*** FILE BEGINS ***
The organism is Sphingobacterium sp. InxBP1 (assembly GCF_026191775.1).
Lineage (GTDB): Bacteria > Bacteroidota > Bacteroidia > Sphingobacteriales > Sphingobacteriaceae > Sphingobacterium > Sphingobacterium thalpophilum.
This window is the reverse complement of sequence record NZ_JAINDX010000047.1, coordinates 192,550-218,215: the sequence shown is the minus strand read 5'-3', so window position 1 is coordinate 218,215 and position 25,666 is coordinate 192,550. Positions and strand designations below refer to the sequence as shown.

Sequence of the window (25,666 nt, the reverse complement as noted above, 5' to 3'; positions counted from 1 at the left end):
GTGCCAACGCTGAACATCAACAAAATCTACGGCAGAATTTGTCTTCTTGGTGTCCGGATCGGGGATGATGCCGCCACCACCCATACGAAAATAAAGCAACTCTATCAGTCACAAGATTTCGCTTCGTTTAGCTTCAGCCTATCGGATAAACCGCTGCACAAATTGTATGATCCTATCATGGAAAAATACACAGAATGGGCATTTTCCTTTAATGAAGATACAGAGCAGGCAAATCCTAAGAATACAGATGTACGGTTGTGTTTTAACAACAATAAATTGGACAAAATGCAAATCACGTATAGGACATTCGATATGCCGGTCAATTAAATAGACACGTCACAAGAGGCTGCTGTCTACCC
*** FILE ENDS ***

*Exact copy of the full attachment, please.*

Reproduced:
The organism is Sphingobacterium sp. InxBP1 (assembly GCF_026191775.1).
Lineage (GTDB): Bacteria > Bacteroidota > Bacteroidia > Sphingobacteriales > Sphingobacteriaceae > Sphingobacterium > Sphingobacterium thalpophilum.
This window is the reverse complement of sequence record NZ_JAINDX010000047.1, coordinates 192,550-218,215: the sequence shown is the minus strand read 5'-3', so window position 1 is coordinate 218,215 and position 25,666 is coordinate 192,550. Positions and strand designations below refer to the sequence as shown.

Sequence of the window (25,666 nt, the reverse complement as noted above, 5' to 3'; positions counted from 1 at the left end):
GTGCCAACGCTGAACATCAACAAAATCTACGGCAGAATTTGTCTTCTTGGTGTCCGGATCGGGGATGATGCCGCCACCACCCATACGAAAATAAAGCAACTCTATCAGTCACAAGATTTCGCTTCGTTTAGCTTCAGCCTATCGGATAAACCGCTGCACAAATTGTATGATCCTATCATGGAAAAATACACAGAATGGGCATTTTCCTTTAATGAAGATACAGAGCAGGCAAATCCTAAGAATACAGATGTACGGTTGTGTTTTAACAACAATAAATTGGACAAAATGCAAATCACGTATAGGACATTCGATATGCCGGTCAATTAAATAGACACGTCACAAGAGGCTGCTGTCTACCC